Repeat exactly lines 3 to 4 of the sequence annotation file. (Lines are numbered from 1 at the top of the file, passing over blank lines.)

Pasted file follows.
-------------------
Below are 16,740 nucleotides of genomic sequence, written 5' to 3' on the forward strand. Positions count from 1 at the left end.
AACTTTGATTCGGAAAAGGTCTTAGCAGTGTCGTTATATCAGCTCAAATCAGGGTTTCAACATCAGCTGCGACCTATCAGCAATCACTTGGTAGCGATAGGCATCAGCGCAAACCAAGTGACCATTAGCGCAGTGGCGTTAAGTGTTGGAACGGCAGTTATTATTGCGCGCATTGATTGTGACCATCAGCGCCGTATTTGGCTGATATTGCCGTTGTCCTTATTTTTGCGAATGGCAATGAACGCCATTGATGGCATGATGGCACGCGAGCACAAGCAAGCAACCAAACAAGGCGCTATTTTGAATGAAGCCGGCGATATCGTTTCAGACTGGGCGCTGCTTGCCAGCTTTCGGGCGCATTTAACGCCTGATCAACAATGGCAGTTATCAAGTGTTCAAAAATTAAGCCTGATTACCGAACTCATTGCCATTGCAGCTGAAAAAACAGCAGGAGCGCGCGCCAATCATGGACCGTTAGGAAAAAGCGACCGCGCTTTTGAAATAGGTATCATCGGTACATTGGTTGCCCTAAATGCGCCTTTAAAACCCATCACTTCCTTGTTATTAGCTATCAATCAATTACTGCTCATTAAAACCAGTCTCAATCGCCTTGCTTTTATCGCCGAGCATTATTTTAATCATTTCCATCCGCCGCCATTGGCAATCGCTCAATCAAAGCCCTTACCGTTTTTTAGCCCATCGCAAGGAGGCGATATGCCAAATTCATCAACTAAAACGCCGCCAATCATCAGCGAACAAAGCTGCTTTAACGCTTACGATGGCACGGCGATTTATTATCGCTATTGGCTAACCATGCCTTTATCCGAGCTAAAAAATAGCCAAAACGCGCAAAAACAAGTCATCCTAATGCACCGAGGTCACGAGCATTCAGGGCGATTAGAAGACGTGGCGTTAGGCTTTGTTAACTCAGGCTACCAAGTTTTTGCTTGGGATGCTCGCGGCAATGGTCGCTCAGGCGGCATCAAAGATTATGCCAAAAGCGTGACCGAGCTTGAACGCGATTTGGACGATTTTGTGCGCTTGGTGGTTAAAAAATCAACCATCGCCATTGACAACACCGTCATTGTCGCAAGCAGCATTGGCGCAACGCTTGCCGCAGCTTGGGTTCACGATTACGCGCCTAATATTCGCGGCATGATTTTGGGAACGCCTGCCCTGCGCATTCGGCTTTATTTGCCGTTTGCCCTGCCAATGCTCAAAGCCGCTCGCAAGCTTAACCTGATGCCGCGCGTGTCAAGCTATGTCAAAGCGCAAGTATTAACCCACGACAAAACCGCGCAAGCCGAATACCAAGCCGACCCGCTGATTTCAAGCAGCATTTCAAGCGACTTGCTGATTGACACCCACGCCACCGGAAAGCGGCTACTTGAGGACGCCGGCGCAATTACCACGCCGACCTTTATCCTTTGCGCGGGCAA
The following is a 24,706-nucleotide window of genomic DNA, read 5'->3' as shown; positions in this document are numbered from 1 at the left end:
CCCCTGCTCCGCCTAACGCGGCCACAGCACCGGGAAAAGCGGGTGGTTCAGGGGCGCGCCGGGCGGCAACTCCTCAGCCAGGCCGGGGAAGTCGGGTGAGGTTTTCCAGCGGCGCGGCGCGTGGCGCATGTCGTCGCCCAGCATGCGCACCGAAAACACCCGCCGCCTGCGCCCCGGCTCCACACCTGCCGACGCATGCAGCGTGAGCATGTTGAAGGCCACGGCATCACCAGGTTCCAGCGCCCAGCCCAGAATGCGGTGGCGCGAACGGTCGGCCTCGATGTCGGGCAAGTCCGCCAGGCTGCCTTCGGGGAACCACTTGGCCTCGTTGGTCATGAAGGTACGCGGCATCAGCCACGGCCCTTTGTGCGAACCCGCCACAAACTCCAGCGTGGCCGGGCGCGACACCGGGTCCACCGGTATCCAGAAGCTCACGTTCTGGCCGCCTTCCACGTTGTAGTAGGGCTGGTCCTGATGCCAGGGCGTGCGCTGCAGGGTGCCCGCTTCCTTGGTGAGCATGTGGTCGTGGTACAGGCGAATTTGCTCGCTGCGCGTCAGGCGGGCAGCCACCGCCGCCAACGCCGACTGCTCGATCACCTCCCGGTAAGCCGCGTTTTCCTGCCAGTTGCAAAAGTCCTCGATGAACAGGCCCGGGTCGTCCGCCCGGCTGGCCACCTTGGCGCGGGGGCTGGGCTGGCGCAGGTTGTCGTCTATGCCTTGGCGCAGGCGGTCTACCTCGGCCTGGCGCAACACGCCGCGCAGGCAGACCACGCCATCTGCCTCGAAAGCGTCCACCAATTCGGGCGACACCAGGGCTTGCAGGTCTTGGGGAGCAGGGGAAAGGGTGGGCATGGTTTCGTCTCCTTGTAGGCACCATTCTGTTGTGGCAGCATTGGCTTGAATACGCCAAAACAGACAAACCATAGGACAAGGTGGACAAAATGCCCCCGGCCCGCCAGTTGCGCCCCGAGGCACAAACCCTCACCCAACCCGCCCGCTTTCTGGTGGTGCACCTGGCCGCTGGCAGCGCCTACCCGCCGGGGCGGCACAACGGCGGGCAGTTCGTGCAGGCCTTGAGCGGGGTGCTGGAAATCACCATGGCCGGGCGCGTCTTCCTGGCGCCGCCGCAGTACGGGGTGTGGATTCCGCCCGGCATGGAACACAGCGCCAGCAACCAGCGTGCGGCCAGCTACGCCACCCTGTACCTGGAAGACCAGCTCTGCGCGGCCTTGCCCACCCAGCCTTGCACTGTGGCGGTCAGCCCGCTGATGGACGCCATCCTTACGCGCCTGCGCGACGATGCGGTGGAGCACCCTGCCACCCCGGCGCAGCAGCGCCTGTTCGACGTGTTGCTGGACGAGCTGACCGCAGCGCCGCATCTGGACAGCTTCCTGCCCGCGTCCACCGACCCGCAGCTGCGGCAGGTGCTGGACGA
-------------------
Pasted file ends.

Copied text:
The following is a 24,706-nucleotide window of genomic DNA, read 5'->3' as shown; positions in this document are numbered from 1 at the left end:
CCCCTGCTCCGCCTAACGCGGCCACAGCACCGGGAAAAGCGGGTGGTTCAGGGGCGCGCCGGGCGGCAACTCCTCAGCCAGGCCGGGGAAGTCGGGTGAGGTTTTCCAGCGGCGCGGCGCGTGGCGCATGTCGTCGCCCAGCATGCGCACCGAAAACACCCGCCGCCTGCGCCCCGGCTCCACACCTGCCGACGCATGCAGCGTGAGCATGTTGAAGGCCACGGCATCACCAGGTTCCAGCGCCCAGCCCAGAATGCGGTGGCGCGAACGGTCGGCCTCGATGTCGGGCAAGTCCGCCAGGCTGCCTTCGGGGAACCACTTGGCCTCGTTGGTCATGAAGGTACGCGGCATCAGCCACGGCCCTTTGTGCGAACCCGCCACAAACTCCAGCGTGGCCGGGCGCGACACCGGGTCCACCGGTATCCAGAAGCTCACGTTCTGGCCGCCTTCCACGTTGTAGTAGGGCTGGTCCTGATGCCAGGGCGTGCGCTGCAGGGTGCCCGCTTCCTTGGTGAGCATGTGGTCGTGGTACAGGCGAATTTGCTCGCTGCGCGTCAGGCGGGCAGCCACCGCCGCCAACGCCGACTGCTCGATCACCTCCCGGTAAGCCGCGTTTTCCTGCCAGTTGCAAAAGTCCTCGATGAACAGGCCCGGGTCGTCCGCCCGGCTGGCCACCTTGGCGCGGGGGCTGGGCTGGCGCAGGTTGTCGTCTATGCCTTGGCGCAGGCGGTCTACCTCGGCCTGGCGCAACACGCCGCGCAGGCAGACCACGCCATCTGCCTCGAAAGCGTCCACCAATTCGGGCGACACCAGGGCTTGCAGGTCTTGGGGAGCAGGGGAAAGGGTGGGCATGGTTTCGTCTCCTTGTAGGCACCATTCTGTTGTGGCAGCATTGGCTTGAATACGCCAAAACAGACAAACCATAGGACAAGGTGGACAAAATGCCCCCGGCCCGCCAGTTGCGCCCCGAGGCACAAACCCTCACCCAACCCGCCCGCTTTCTGGTGGTGCACCTGGCCGCTGGCAGCGCCTACCCGCCGGGGCGGCACAACGGCGGGCAGTTCGTGCAGGCCTTGAGCGGGGTGCTGGAAATCACCATGGCCGGGCGCGTCTTCCTGGCGCCGCCGCAGTACGGGGTGTGGATTCCGCCCGGCATGGAACACAGCGCCAGCAACCAGCGTGCGGCCAGCTACGCCACCCTGTACCTGGAAGACCAGCTCTGCGCGGCCTTGCCCACCCAGCCTTGCACTGTGGCGGTCAGCCCGCTGATGGACGCCATCCTTACGCGCCTGCGCGACGATGCGGTGGAGCACCCTGCCACCCCGGCGCAGCAGCGCCTGTTCGACGTGTTGCTGGACGAGCTGACCGCAGCGCCGCATCTGGACAGCTTCCTGCCCGCGTCCACCGACCCGCAGCTGCGGCAGGTGCTGGACGA